What you need to know:
- At least 400,000 out of 1,179,192 learners joining Form One may not have learning spaces since only 747,161 left schools last year.
- A look at the results of Form One selection shows that some schools have been allocated more students than they can cater for.
A fresh headache over congestion and Covid-19 infection fears await headteachers, learners and parents as schools reopen today for Term One of academic year 2021.
At least 400,000 out of 1,179,192 learners joining Form One may not have learning spaces since only 747,161 learners left secondary schools last year.
A spot check by Nation revealed that many schools are still creating extra space, including classrooms, dormitories, laboratories and libraries to accommodate larger numbers of learners.
“There’s an increase of students across the board. We’ve not increased the capacity of secondary schools in tandem with the number of earners leaving Standard Eight,” Kenya Secondary Schools Heads Association (Kessha) chairperson Kahi Indimuli told Nation in a recent interview.
And, although some parents will opt to take their children to private secondary schools, these have a capacity of only 70,000 and congestion in public institution will persist.
A look at the results of Form One selection also shows that some schools have been allocated more students than they can cater for.
Kagumo High in Nyeri, for instance, was allocated 398 students against a capacity of 285, Tenwek Boys High School got 400, yet it can only accommodate 272, while Kakamega School was given 500 against a capacity of 380.
At the same time, enrolment at Chavakali High School is expected to rise to 2,120 when Form Ones report although it has space for only 1,600 students.
“It’s difficult to comprehend how the government wants to handle quality of education. The new number of teachers is inadequate and there are still schools without basic infrastructure like laboratories,” secretary-general of the Kenya Union of Post Primary Education Teachers Akello Misori told Nation yesterday.
Secondary schools are facing an acute teacher shortage with the Teachers Service Commission (TSC) currently recruiting 9,000 staff.
The commission will today hold a stakeholders forum in Nairobi on teacher preparedness for the full reopening of schools. The congestion in schools, coupled with staffing challenges remain a major drawback for the 100 per cent transition policy.
The government has set aside funds to hire 5,000 teachers yearly over the past four years although this still fall short of optimal levels.
School boards of management are forced to employ teachers to plug the gaps amid budgetary constraints.
“There’s no policy on the 100 per cent transition but just a general directive. We’ve not been changing the system. We’ve just put it on life support,” Mr Jonathan Wesaya, the Tathmini Consulting CEO, told Nation.
“Schools are congested and principals have to create routines specific to the schools. Holding a morning parade for a school with 2,400 learners is like holding a political rally.”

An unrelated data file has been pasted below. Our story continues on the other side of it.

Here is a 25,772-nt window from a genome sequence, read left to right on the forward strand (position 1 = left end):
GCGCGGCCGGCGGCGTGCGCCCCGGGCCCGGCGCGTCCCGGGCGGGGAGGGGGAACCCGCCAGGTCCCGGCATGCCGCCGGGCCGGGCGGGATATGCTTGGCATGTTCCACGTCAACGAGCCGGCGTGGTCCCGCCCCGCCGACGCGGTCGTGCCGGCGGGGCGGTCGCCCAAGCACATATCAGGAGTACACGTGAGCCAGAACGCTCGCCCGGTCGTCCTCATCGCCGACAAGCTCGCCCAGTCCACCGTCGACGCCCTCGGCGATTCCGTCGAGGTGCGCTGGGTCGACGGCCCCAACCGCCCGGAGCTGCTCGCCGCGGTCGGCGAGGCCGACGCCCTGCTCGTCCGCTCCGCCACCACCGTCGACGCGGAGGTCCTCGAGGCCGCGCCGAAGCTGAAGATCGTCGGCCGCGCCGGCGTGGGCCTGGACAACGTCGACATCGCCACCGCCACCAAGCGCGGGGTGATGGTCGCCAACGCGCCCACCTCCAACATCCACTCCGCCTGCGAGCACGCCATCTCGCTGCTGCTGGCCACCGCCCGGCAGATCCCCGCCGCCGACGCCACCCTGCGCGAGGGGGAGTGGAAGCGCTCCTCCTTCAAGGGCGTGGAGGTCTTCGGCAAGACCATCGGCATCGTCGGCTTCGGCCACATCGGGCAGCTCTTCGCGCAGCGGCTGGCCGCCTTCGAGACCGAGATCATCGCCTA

He observed that the programme has not been anchored on the key pillars of financing, staffing, infrastructure and equipment, teaching and learning resources.
The transition policy, he added, has worsened inequality between learners who attend well-established schools and those from new ones.
“It should not just be a case of bora elimu but elimu bora (quality education),” he said.
Movement of millions
Mr Misori asked the Education ministry to adopt a template with checklist of what is needed in schools in terms of human resources and infrastructure in order to deal with the challenges that schools face.
Back home, parents who will bid bye to their children in boarding schools will be left fearing for the learners’ safety.
The condensed academic year will see them paying fees for the third time in just seven months, with the government keen to recover the ‘lost year’.The full academic year will take 30 weeks instead of the usual 39 with terms and holidays shortened.
The risk of coronavirus explosion in congested schools remains real, with data from the Health ministry indicating that the positivity rate still remains high.
The average for the last eight days stood at 11.8 per cent, with Saturday and Sunday standing at 13.7 and 12.2 per cent, respectively.
There are also fears that movement of millions of learners and teachers to various destinations across the country could trigger a surge in the infection rate.
But for Grade Five and Form One learners, it’s a relief after staying out of school for four months.
The learners had to remain out of school to avoid an overlap since they had opened earlier last year when other classes had closed.
“I’m happy to also go back to school. My sister used to leave me at home and only come back in the evening after school,” said Tamara Kariuki, a learner from Nairobi County who joins Grade Five today.
The competency-based curriculum pioneer class will enter their last year of the primary cycle next April.
They will sit their Grade Six assessment at the end of 2022 before they join junior secondary school.
Education stakeholders have raised concern over the high unprecedented dropout rates recorded when learners stayed out of school.
More learners, especially supposed to join Form One, are expected to drop out due to various reasons.
A recent report by the Presidential Policy and Strategic Unit says 16 and eight per cent of girls and boys respectively did not return to school when they opened in January.
It says “250,000 girls and 125,000 boys who were in school in March 2020 had not returned to school by February 2021 primarily due to lack of school fees, highlighting the impact of the economic downtown on their education.”
The report, titled Promises to keep: Impact of Covid-19 on Adolescents in Kenya reads cites unintended pregnancies as the second leading cause of school dropout for girls, and choosing to work for boys.